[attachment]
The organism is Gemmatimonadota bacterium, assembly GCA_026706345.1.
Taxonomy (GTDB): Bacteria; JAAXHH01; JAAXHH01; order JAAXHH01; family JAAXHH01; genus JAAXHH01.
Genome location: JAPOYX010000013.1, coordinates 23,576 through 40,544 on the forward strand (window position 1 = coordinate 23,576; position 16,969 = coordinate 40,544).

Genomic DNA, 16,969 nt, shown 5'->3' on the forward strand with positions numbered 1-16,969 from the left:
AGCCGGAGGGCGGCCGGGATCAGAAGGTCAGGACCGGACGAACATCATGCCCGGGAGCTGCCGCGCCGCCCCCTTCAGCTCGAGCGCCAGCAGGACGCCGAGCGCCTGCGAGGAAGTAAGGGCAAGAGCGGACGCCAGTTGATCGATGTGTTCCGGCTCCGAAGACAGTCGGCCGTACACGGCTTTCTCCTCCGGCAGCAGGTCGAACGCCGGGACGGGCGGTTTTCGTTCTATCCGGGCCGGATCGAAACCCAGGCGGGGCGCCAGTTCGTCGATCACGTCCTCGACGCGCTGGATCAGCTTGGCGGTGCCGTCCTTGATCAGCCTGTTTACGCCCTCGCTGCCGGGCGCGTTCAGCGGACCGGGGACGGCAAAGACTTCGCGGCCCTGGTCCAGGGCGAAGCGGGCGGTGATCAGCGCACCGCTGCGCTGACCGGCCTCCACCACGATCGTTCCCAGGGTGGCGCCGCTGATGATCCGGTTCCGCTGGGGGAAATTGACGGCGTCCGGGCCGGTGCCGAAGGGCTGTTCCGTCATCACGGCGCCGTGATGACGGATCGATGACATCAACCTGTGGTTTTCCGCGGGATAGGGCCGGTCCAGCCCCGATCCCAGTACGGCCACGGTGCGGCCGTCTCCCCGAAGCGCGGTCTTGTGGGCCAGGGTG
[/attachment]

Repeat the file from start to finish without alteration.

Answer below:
The organism is Gemmatimonadota bacterium, assembly GCA_026706345.1.
Taxonomy (GTDB): Bacteria; JAAXHH01; JAAXHH01; order JAAXHH01; family JAAXHH01; genus JAAXHH01.
Genome location: JAPOYX010000013.1, coordinates 23,576 through 40,544 on the forward strand (window position 1 = coordinate 23,576; position 16,969 = coordinate 40,544).

Genomic DNA, 16,969 nt, shown 5'->3' on the forward strand with positions numbered 1-16,969 from the left:
AGCCGGAGGGCGGCCGGGATCAGAAGGTCAGGACCGGACGAACATCATGCCCGGGAGCTGCCGCGCCGCCCCCTTCAGCTCGAGCGCCAGCAGGACGCCGAGCGCCTGCGAGGAAGTAAGGGCAAGAGCGGACGCCAGTTGATCGATGTGTTCCGGCTCCGAAGACAGTCGGCCGTACACGGCTTTCTCCTCCGGCAGCAGGTCGAACGCCGGGACGGGCGGTTTTCGTTCTATCCGGGCCGGATCGAAACCCAGGCGGGGCGCCAGTTCGTCGATCACGTCCTCGACGCGCTGGATCAGCTTGGCGGTGCCGTCCTTGATCAGCCTGTTTACGCCCTCGCTGCCGGGCGCGTTCAGCGGACCGGGGACGGCAAAGACTTCGCGGCCCTGGTCCAGGGCGAAGCGGGCGGTGATCAGCGCACCGCTGCGCTGACCGGCCTCCACCACGATCGTTCCCAGGGTGGCGCCGCTGATGATCCGGTTCCGCTGGGGGAAATTGACGGCGTCCGGGCCGGTGCCGAAGGGCTGTTCCGTCATCACGGCGCCGTGATGACGGATCGATGACATCAACCTGTGGTTTTCCGCGGGATAGGGCCGGTCCAGCCCCGATCCCAGTACGGCCACGGTGCGGCCGTCTCCCCGAAGCGCGGTCTTGTGGGCCAGGGTG